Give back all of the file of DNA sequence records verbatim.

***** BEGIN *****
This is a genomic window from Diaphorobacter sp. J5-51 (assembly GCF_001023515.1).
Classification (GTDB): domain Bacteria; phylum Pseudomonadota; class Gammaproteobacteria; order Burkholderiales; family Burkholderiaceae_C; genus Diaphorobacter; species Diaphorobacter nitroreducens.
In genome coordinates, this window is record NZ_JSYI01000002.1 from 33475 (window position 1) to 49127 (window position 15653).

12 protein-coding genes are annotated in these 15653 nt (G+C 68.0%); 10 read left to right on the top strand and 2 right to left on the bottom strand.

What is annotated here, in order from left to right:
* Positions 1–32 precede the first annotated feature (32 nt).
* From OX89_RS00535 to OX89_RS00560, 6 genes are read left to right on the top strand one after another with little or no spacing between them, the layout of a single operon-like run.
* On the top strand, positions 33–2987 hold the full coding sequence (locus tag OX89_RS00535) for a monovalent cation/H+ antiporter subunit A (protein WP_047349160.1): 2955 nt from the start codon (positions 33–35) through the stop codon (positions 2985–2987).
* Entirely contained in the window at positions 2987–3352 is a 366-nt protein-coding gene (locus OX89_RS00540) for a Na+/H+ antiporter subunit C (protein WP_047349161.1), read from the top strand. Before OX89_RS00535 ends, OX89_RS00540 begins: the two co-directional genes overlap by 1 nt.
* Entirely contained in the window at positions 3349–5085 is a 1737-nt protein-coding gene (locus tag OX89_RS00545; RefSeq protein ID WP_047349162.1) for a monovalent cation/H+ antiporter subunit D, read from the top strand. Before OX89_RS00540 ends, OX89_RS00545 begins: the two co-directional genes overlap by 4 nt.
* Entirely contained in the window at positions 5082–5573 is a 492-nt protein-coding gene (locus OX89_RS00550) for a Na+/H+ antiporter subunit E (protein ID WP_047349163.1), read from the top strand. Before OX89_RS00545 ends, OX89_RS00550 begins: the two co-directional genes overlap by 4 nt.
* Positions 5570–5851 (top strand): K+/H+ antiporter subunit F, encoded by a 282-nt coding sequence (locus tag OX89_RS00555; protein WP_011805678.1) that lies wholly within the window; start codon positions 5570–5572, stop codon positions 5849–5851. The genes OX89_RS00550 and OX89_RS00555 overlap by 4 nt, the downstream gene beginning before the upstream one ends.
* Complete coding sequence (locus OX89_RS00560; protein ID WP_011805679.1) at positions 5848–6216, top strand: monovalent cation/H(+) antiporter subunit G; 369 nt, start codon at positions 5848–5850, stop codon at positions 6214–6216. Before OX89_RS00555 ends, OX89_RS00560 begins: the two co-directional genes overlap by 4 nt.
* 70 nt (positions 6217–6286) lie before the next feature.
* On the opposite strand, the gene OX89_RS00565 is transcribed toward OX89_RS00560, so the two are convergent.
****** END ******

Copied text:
This is a genomic window from Diaphorobacter sp. J5-51 (assembly GCF_001023515.1).
Classification (GTDB): domain Bacteria; phylum Pseudomonadota; class Gammaproteobacteria; order Burkholderiales; family Burkholderiaceae_C; genus Diaphorobacter; species Diaphorobacter nitroreducens.
In genome coordinates, this window is record NZ_JSYI01000002.1 from 33475 (window position 1) to 49127 (window position 15653).

12 protein-coding genes are annotated in these 15653 nt (G+C 68.0%); 10 read left to right on the top strand and 2 right to left on the bottom strand.

What is annotated here, in order from left to right:
* Positions 1–32 precede the first annotated feature (32 nt).
* From OX89_RS00535 to OX89_RS00560, 6 genes are read left to right on the top strand one after another with little or no spacing between them, the layout of a single operon-like run.
* On the top strand, positions 33–2987 hold the full coding sequence (locus tag OX89_RS00535) for a monovalent cation/H+ antiporter subunit A (protein WP_047349160.1): 2955 nt from the start codon (positions 33–35) through the stop codon (positions 2985–2987).
* Entirely contained in the window at positions 2987–3352 is a 366-nt protein-coding gene (locus OX89_RS00540) for a Na+/H+ antiporter subunit C (protein WP_047349161.1), read from the top strand. Before OX89_RS00535 ends, OX89_RS00540 begins: the two co-directional genes overlap by 1 nt.
* Entirely contained in the window at positions 3349–5085 is a 1737-nt protein-coding gene (locus tag OX89_RS00545; RefSeq protein ID WP_047349162.1) for a monovalent cation/H+ antiporter subunit D, read from the top strand. Before OX89_RS00540 ends, OX89_RS00545 begins: the two co-directional genes overlap by 4 nt.
* Entirely contained in the window at positions 5082–5573 is a 492-nt protein-coding gene (locus OX89_RS00550) for a Na+/H+ antiporter subunit E (protein ID WP_047349163.1), read from the top strand. Before OX89_RS00545 ends, OX89_RS00550 begins: the two co-directional genes overlap by 4 nt.
* Positions 5570–5851 (top strand): K+/H+ antiporter subunit F, encoded by a 282-nt coding sequence (locus tag OX89_RS00555; protein WP_011805678.1) that lies wholly within the window; start codon positions 5570–5572, stop codon positions 5849–5851. The genes OX89_RS00550 and OX89_RS00555 overlap by 4 nt, the downstream gene beginning before the upstream one ends.
* Complete coding sequence (locus OX89_RS00560; protein ID WP_011805679.1) at positions 5848–6216, top strand: monovalent cation/H(+) antiporter subunit G; 369 nt, start codon at positions 5848–5850, stop codon at positions 6214–6216. Before OX89_RS00555 ends, OX89_RS00560 begins: the two co-directional genes overlap by 4 nt.
* 70 nt (positions 6217–6286) lie before the next feature.
* On the opposite strand, the gene OX89_RS00565 is transcribed toward OX89_RS00560, so the two are convergent.